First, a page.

Why the French use the English word ‘black’

The French language is replete with words borrowed from English, like ‘weekend’ and ‘podcasting.’ But French speakers’ use of ‘black’ is in a category of its own: this one short syllable tells the story of France’s racial and colonial legacies and how they stack up against U.S. history, from slavery to Black Lives Matter. Both countries are idealistic, rooted in 18th-century revolutions and grand principles. But while many in the US value racial and ethnic difference, France sees itself as a color-blind society that rejects the race-based policies of its past. So, using the French word noir is almost un-French—prompting many Black French citizens to embrace ‘black.’  Reporting this episode is former Paris resident, Emma Jacobs.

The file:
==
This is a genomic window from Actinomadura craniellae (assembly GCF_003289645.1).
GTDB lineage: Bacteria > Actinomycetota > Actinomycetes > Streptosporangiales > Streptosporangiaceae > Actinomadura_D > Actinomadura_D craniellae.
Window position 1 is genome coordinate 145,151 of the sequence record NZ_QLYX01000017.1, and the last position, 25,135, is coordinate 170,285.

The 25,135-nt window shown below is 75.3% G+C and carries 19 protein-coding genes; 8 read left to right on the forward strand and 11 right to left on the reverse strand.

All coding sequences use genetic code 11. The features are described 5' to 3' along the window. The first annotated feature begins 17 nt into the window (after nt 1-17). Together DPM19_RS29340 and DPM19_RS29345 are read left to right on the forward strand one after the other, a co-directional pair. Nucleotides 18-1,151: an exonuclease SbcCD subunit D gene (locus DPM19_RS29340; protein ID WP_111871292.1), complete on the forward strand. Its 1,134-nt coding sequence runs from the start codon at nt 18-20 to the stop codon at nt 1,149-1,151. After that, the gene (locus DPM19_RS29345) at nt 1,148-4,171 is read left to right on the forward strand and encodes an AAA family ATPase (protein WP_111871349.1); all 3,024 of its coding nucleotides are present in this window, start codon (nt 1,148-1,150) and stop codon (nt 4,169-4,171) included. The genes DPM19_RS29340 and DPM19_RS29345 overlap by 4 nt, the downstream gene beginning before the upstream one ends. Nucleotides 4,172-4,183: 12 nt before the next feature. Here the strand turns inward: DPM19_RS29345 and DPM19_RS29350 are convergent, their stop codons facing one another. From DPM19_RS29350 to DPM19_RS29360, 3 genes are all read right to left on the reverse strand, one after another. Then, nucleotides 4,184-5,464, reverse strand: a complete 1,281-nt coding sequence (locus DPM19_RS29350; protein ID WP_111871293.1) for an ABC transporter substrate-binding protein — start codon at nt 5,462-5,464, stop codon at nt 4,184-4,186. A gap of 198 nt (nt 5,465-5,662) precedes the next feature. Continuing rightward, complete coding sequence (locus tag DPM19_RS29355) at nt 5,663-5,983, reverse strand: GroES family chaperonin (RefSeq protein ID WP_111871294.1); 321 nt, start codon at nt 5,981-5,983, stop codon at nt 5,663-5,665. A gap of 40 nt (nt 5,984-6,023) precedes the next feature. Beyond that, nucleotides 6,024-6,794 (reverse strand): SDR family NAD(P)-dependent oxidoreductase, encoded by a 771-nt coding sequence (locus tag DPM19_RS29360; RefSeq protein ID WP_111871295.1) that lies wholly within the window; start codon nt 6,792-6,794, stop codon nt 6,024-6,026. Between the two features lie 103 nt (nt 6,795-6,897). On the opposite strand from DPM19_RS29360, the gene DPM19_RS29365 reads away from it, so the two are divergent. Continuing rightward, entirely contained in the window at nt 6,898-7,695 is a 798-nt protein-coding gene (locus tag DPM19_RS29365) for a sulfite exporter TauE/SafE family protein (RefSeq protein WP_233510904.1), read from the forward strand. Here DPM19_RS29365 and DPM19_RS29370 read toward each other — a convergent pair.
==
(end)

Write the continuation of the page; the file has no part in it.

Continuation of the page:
More about Emma Jacobs here and here. Music by Martin Klem, Medité, Trabant 33, Podington Bear and Blue Dot Sessions. Photo by Lea Dasenka. 

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